Define constraint on the priors

Hello. My first intention of writing this question was to ask about defining constraint on the priors. To explain that I made a very simple model. But I got very strange result. My model simply is y=sqrt(a-b) and my data is defined by number 3 plus some noise. My priors are uniform distribution from 1 to 5 for both a and b. Then I expect error, because for example a=3 and b=4 makes the square root argument negative. Surprisingly I do not get any error!!! More surprisingly the results also are reasonable!!! Can someone explain me why I do not get any error, when I must have error running this code?

import pymc3 as pm
import numpy as np
import seaborn as sns
import matplotlib.pyplot as plt
#%%our data
data = 3 + np.random.normal(0,1,5)
#%% defining bayesian model
with pm.Model() as model:
    a = pm.Uniform('a',lower=1,upper=5)
    b = pm.Uniform('b',lower=1,upper=5)
    sd_lik = pm.HalfNormal('sd_lik', sd=2.0)#prior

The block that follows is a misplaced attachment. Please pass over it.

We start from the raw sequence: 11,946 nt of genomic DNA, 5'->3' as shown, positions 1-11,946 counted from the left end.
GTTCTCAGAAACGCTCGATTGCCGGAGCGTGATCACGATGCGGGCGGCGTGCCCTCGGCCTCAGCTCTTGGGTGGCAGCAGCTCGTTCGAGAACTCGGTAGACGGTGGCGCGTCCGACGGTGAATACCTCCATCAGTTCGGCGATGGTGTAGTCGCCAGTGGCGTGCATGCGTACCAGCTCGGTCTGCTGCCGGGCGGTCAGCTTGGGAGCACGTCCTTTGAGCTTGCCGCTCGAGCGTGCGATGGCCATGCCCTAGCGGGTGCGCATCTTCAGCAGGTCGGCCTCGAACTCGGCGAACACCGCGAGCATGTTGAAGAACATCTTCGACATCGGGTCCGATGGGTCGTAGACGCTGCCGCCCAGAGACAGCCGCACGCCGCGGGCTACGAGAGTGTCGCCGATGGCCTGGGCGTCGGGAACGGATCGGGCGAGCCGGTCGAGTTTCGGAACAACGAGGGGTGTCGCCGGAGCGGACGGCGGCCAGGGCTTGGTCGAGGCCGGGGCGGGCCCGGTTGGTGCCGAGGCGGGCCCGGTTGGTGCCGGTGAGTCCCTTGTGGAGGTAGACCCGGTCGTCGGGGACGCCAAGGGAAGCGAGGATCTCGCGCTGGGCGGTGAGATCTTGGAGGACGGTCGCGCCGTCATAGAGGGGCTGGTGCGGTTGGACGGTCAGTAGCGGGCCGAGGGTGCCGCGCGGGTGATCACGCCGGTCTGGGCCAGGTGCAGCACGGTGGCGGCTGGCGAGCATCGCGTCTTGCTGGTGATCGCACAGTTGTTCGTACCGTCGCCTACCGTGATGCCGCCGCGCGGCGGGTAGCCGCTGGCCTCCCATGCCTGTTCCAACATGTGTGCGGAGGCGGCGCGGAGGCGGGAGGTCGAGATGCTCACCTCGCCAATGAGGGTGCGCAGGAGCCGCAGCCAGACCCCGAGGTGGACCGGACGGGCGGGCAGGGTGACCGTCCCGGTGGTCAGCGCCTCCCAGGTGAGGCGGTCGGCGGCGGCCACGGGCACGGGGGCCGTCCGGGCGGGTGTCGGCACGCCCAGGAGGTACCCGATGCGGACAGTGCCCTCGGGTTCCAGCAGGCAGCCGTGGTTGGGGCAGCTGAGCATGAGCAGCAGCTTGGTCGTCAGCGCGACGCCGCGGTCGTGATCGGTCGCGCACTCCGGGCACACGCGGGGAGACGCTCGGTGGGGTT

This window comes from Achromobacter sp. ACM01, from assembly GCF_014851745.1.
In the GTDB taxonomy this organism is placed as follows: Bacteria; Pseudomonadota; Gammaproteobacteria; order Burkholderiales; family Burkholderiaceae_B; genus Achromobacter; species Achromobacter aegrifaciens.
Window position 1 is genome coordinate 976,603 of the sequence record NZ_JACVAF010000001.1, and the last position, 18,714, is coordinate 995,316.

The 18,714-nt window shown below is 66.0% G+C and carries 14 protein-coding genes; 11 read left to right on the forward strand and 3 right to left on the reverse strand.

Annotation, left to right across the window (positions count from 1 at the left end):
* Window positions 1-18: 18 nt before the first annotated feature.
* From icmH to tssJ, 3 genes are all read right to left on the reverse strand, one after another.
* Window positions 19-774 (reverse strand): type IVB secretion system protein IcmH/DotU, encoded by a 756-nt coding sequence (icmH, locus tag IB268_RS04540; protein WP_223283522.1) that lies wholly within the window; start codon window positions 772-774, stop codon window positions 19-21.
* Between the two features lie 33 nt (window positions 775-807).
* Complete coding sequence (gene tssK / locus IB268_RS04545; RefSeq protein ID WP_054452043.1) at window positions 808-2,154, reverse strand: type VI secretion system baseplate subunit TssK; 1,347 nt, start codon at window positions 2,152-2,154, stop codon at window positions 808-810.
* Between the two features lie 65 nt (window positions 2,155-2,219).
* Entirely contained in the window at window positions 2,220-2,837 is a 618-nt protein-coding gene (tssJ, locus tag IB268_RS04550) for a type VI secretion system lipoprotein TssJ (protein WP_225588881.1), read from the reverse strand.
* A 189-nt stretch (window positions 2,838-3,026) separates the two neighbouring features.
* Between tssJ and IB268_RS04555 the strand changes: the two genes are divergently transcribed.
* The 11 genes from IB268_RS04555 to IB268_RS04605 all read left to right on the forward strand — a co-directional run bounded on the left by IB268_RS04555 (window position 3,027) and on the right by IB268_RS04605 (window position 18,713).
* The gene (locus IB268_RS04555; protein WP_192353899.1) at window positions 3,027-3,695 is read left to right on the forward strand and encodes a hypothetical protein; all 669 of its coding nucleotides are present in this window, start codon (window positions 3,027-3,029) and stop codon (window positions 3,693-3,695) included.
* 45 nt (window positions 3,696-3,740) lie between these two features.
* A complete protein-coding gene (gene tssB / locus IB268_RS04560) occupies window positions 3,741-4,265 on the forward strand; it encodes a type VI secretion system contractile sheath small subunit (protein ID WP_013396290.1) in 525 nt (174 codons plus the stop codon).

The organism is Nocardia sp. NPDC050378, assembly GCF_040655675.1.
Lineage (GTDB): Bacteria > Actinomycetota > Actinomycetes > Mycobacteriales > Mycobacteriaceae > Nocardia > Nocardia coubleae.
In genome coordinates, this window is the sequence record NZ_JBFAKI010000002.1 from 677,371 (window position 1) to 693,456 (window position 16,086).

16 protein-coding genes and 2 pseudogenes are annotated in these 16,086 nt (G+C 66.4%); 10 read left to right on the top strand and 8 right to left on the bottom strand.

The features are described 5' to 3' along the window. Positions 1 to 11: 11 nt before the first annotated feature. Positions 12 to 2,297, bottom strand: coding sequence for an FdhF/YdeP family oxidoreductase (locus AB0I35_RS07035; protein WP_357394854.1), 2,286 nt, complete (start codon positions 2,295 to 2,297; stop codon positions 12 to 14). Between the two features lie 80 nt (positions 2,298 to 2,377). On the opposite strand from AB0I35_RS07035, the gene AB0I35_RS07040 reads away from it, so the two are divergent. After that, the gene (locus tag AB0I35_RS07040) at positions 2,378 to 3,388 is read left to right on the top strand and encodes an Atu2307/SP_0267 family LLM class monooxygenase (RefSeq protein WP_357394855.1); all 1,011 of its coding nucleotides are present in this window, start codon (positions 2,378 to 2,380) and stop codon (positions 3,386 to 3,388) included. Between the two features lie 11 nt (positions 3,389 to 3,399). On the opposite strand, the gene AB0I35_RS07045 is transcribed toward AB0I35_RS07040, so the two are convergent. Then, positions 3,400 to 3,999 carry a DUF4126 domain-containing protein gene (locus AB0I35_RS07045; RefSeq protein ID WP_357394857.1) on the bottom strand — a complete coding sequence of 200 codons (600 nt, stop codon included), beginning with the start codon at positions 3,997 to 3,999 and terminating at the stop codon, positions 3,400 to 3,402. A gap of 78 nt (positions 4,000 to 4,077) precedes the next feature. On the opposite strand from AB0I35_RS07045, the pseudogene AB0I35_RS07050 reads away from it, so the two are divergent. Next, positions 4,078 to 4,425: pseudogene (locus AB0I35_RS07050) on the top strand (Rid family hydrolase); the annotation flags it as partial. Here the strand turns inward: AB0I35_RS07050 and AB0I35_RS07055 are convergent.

obs = pm.Normal('obs', mu=y, sd=sd_lik, observed=data)
    step1 = pm.Metropolis([a,b])
    step2 = pm.NUTS(sd_lik)
    trace = pm.sample(draws=5000,tune=1000,step=[step1,step2],njobs=1,start={'a':4.5,'b':2})
ppc = pm.sample_ppc(trace, model=model, samples=2000)
sns.set(style="white", palette="deep", color_codes=True,font_scale=4)
pm.traceplot(trace, [a,b],figsize=(34,25));
pm.plot_posterior(trace, [sd_lik,a,b],figsize=(34,25))
g = sns.jointplot(a_pos, b_pos, kind="kde", size=16, space=0)

You still get valid samples, as proposal like a=3, b=4 leads to nan or inf logp and rejected. See for example this blog post:, and this blog post:
The MCMC trace would, however, suffer a bit from inefficiency.

Thanks! I see, very interesting. However I have more complicated model that I must define a constraint on priors. Imagine something similar like this example, but if I get a=2 and b=3 my model will generate error. Then I cannot let these values enter to the function, for example here “sqrt”. I remember from pymc2 I need to use “potential”. I did that, but it still does not work for that model, what I did is like adding this line to above mentioned example. Wondering if I did anything wrong?

#%% defining bayesian model
with pm.Model() as model:
a = pm.Uniform(‘a’,lower=1,upper=5)
b = pm.Uniform(‘b’,lower=1,upper=5)
sd_lik = pm.HalfNormal(‘sd_lik’, sd=2.0)#prior